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    Crisisproject.org jordan evolution-or_revolution Crisisproject.org jordan evolution-or_revolution Presentation Transcript

    • Jordan’s King Abdullah II http://crisisproject.org/jordan-evolution-or-revolution/ December 22, 2012 Jordan: Evolution or Revolution? Posted on 26/10/2011 by Nick Jaques After Tunisia, Jordan was touted alongside the likes of Egypt, Libya and Syria as the latest state to see protestors spill onto its streets, swept up in the wave of the Arab Spring. Anything seemed possible: rattled, King Abdullah II reversed stringent economic reforms, reinstated a fuel subsidy, and sacked his Prime Minister and Cabinet. However, events soon slipped under the Western radar. Protests in Amman didn’t violently escalate and remained relatively small-scale; no Tahrir Square-type permanent camp emerged, no brutal crackdown was initiated. Nonetheless low-level ripples persist which, on top of a worsening economy, may yet continue to force more and perhaps significant political concessions from the monarchy. So what exactly happened in Jordan? And what does the future hold? Inspired by the movements in Tunisia and Egypt, protests first erupted in Amman and other major Jordanian cities in late January. As seen throughout the Arab Spring, the primary grievance was economic. On the back of a struggling economy weighed down by a deficit of $2 billion, inflation had risen to 6.1% in December 2010 and, in a pattern reflected across the Middle East, unemployment had become rampant; some even estimated youth unemployment to be as high as 50%. Led by the Islamic Action Front – the political wing of the Muslim Brotherhood, the main opposition in Jordan – thousands demanded that the government control soaring food and fuel prices and reign in unemployment and poverty. This then fed into widespread political disillusionment: protestors also demanded the resignation of Prime Minister Samir Rifai. Crucially, and in contrast to other Arab Spring governments, the Jordanian monarchy responded quickly, granting almost immediate concessions. In a move that resonated with the public policy of Saudi Arabia and the other oil behemoths, the monarchy essentially paid-off protestors, announcing a $550 million plan to reduce prices and create jobs. This included salary increases for civil servants and the military, subsidies for food staples, and cuts to fuel taxes. A 6% tax on kerosene and diesel was slashed. These financial palliatives were then supplemented with political action. On 1st February King Abdullah sacked Prime Minister Samir Rifai and his Cabinet, replacing them with the ex-army general and old PM Marouf al-Bakhit. This was soon followed by promises of reform to the election law. Also importantly, and again in stark contrast to many Arab Spring regimes, the government was relatively moderate in its policing of demonstrations, preventing both a damaging international outcry and retaliatory domestic protests. This clever balancing-act from the monarchy proved enough in the short term to prevent calls for reform transforming into calls for revolution. The Jordanian protests never quite gathered the momentum or vigour seen in other Arab Spring countries and somewhat missed the initial revolutionary wave. However, they persisted. 7,000-10,000 reportedly demonstrated on 25th February and on 24th March a concerted effort was made to set-up a permanent protest camp. This drew a clear red line from the monarchy; clashes with police and pro-government demonstrators to send protestors home resulted in the first protestor fatality and over 150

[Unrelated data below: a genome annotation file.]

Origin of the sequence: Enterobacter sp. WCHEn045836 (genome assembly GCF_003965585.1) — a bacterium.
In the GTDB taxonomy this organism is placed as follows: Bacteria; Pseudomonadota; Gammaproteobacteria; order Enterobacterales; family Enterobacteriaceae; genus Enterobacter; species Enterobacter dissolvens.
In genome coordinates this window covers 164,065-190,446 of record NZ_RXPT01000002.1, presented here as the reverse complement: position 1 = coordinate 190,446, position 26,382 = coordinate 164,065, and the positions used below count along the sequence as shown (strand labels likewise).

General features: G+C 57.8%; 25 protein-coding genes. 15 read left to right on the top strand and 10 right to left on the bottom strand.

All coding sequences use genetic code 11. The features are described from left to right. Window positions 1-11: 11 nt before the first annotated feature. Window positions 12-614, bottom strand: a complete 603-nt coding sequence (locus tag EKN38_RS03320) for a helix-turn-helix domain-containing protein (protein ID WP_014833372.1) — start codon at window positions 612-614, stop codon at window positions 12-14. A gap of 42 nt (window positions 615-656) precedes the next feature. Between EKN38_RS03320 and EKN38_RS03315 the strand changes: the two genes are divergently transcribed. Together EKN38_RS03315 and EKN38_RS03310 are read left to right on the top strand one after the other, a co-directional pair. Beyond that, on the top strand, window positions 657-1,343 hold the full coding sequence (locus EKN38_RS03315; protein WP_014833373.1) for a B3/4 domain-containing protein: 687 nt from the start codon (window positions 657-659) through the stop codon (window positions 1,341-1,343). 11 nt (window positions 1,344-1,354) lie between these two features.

• injuries. More injuries were reported on 15th July. The demands of the protesters are also increasingly focused on political reform; their primary objective now is to strip the power to appoint governments from the King. In addition, many are dissatisfied with the new Prime Minister, calling for his removal; the Muslim Brotherhood argue that al-Bakhit “doesn’t believe in democracy”, pointing to parliamentary elections under his tenure in 2007 that were blatantly rigged. Others demand continued electoral law reform and sweeping measures against corruption. In response, the monarchy has continued to make political concessions to relieve pressure. A cross-party ‘National Dialogue Committee’ was formed on 15th March, tasked with recommending new laws to strengthen Jordan’s democracy. Formed from a cross-section of society, including ministers, civil society organizations, and political party representatives (although notably boycotted by the Muslim Brotherhood), the committee proposed changes to the election and political parties laws and constitution. This has since been followed by numerous statements regarding reform and pledges of “evolution, not revolution”. However, there is a growing fear that meaningful change will not materialise. In a pattern familiar across the Middle East, once the initial fury of the Arab Spring had somewhat receded, ‘concessions’ in Jordan have become increasingly vague and infrequent promises. On 12th June, for example, King Abdullah crucially agreed to relinquish his constitutional right to appoint governments – instead they would be formed from a parliamentary majority. This landmark concession, however, was soon qualified; it wouldn’t be implemented for two to three years. Similarly, many criticized the National Dialogue Committee’s proposals as not radical enough and little more than noise has been made regarding curbs on corruption. The justification, Abdullah insists, is that only gradual and measured change is practicable given the nature of Jordanian society – sudden change would cause “chaos and unrest”. However, this fails to completely convince. Understandably, protestors are becoming increasingly disillusioned. On 11th October activists issued a statement expressing a “loss of hope in the reform process”; despite initially promising signs, neither its scale nor pace is now acceptable. Protests, meanwhile, are well into their tenth month – thousands continue to pour onto the streets every Friday after noon prayers. That this has happened is somewhat unsurprising. Promoting himself as a cautious yet genuine reformer, a view he has cultivated in the Western media, King Abdullah has been promising change for years. However, whether he is genuinely intentioned or not, tangible progress has been limited. The only result of the hyped ‘Jordan First’ campaign was a 6-seat parliamentary quota for women (in a 120-seat Chamber of Deputies), while the impressively titled ‘Jordanian National Agenda’ in 2005 was largely ignored. Abdullah insists that regional turbulence and old guard bureaucrats thwarted his early plans; however it’s an old excuse in the Middle East. The example set by his father, King Hussein, sounds familiar; on the back on an economic crisis in 1988-9, he initiated liberal reforms to placate protestors. These were simply rolled back in the 1990s on the crest of a surge in the monarchy’s popularity. Surprisingly though, the political demands of the protestors still do not extend to the monarchy’s total overthrow. They demand only reform, not revolution. Even the most radical – the Muslim Brotherhood – call only for a process run by a government that enjoys public confidence, as opposed to the current appointees. This is largely thanks to the special role the Hashemite monarchy plays in uniting Jordan. Unlike Bahrain with its religious divisions or Libya with its tribal rivalries, Jordan is in many ways relatively homogenous. It is small (with a population of six million), religiously united (92% Sunni Muslim), and the monarchy has carefully co-opted many potential opponents – notably the Bedouin tribes. The Kingdom is riven by one deep cleavage, however: between indigenous Jordanians and those of Palestinian-refugee descent. Some estimate that up to 60% of the Jordanian population is Palestinian, while the events of Black September 1970 (when the PLO attempted to overthrow the King) cast a long shadow. The monarchy cleverly plays the role of mediator across this divide, holding the country together. The King also enjoys particularly strong support from those Jordanians who